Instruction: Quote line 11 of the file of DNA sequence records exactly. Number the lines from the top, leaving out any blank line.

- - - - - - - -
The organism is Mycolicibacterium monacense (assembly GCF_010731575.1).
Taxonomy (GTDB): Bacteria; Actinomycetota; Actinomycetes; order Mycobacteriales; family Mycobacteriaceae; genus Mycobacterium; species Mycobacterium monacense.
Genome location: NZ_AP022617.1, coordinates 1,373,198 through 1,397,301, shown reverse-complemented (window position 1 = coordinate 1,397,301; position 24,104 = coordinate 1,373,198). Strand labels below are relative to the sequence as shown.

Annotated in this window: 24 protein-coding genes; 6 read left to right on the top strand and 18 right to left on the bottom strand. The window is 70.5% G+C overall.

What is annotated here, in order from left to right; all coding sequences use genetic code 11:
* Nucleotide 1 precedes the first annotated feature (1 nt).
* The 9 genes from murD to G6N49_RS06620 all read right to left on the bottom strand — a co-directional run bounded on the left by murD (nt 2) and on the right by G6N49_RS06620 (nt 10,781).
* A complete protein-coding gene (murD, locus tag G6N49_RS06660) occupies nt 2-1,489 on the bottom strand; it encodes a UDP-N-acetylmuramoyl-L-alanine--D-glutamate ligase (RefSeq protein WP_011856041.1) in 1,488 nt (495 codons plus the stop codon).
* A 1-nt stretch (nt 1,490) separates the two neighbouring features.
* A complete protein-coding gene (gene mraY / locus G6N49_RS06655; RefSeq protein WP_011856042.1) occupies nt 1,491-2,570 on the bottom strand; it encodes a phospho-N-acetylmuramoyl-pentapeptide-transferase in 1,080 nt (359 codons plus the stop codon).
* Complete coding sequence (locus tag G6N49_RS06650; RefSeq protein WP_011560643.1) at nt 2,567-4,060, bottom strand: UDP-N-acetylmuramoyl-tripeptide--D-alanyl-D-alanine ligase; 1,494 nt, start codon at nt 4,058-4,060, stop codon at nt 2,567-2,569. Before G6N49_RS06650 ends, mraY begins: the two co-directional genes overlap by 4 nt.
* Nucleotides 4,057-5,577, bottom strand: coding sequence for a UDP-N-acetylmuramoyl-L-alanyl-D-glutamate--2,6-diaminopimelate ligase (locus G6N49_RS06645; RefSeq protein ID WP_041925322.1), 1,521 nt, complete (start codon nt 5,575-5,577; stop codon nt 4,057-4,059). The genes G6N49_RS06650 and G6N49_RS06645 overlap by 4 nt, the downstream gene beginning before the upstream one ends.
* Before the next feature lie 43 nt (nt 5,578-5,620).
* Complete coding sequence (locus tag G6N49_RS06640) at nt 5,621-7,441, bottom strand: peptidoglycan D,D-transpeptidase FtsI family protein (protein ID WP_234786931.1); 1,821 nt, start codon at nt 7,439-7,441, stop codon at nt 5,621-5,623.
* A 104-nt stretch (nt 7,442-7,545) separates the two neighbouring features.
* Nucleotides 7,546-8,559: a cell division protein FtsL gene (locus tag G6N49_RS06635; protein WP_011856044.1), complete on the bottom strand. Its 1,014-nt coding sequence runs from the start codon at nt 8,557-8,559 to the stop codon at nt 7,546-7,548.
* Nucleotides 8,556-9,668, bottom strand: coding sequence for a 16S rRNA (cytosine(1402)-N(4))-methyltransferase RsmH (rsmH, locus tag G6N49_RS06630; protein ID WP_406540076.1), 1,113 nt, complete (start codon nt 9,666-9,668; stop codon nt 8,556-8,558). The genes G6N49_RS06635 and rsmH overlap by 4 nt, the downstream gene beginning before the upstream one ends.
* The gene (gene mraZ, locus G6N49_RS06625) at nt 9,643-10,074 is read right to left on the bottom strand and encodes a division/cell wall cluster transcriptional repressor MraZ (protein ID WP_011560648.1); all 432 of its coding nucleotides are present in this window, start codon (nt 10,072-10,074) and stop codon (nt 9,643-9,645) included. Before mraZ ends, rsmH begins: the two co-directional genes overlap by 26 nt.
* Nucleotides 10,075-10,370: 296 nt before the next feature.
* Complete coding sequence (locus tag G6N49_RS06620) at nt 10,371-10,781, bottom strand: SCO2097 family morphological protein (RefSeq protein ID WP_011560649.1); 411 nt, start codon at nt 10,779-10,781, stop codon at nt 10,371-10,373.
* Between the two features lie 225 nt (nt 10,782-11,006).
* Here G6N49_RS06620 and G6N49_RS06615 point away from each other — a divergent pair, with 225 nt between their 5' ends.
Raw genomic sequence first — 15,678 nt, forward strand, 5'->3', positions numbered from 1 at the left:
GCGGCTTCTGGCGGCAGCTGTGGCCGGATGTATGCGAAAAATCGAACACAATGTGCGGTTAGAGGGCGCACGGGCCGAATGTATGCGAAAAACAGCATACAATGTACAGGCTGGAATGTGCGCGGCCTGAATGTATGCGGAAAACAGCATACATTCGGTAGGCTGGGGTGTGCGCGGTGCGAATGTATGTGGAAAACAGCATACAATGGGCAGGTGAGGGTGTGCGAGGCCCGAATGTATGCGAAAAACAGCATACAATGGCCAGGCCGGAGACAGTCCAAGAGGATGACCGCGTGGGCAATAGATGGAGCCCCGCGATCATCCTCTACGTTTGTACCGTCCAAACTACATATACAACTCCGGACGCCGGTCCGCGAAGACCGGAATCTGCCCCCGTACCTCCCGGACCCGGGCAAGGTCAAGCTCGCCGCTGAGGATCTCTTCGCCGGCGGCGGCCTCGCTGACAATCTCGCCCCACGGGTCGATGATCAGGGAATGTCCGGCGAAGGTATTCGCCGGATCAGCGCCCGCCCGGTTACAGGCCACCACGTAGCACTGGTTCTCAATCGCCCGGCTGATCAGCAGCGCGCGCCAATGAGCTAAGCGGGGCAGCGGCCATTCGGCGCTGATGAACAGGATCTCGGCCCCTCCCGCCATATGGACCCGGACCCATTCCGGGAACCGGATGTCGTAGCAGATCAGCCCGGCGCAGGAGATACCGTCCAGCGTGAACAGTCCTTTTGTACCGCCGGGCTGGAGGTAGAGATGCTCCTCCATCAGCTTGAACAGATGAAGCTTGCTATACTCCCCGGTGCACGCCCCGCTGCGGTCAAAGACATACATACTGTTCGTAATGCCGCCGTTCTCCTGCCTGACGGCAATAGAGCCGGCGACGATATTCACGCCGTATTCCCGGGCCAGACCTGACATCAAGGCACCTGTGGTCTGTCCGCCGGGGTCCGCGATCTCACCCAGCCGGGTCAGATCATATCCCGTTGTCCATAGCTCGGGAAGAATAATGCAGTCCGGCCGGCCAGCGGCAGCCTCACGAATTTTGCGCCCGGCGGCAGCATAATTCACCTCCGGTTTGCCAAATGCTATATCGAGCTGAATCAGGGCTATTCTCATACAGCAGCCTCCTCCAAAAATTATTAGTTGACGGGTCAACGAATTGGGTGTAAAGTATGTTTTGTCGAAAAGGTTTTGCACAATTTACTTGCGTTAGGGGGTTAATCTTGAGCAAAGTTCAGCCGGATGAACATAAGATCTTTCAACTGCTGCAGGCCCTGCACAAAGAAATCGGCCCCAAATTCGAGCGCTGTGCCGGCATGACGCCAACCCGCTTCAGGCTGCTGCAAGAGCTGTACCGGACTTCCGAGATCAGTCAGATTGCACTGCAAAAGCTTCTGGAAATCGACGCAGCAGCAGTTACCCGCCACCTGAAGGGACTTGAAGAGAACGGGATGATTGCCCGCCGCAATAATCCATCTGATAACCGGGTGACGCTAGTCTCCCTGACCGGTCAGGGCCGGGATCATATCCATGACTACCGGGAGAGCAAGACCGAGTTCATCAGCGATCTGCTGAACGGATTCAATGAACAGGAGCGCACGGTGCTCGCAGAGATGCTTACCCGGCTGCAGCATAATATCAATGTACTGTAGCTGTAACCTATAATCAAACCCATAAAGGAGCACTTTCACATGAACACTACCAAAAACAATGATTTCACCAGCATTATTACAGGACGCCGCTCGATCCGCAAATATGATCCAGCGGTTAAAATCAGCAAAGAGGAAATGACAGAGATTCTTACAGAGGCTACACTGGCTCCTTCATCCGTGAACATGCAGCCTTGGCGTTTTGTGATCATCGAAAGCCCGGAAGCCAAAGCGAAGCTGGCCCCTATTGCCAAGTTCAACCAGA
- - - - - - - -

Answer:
* Complete coding sequence (locus tag G6N49_RS06650; RefSeq protein WP_011560643.1) at nt 2,567-4,060, bottom strand: UDP-N-acetylmuramoyl-tripeptide--D-alanyl-D-alanine ligase; 1,494 nt, start codon at nt 4,058-4,060, stop codon at nt 2,567-2,569. Before G6N49_RS06650 ends, mraY begins: the two co-directional genes overlap by 4 nt.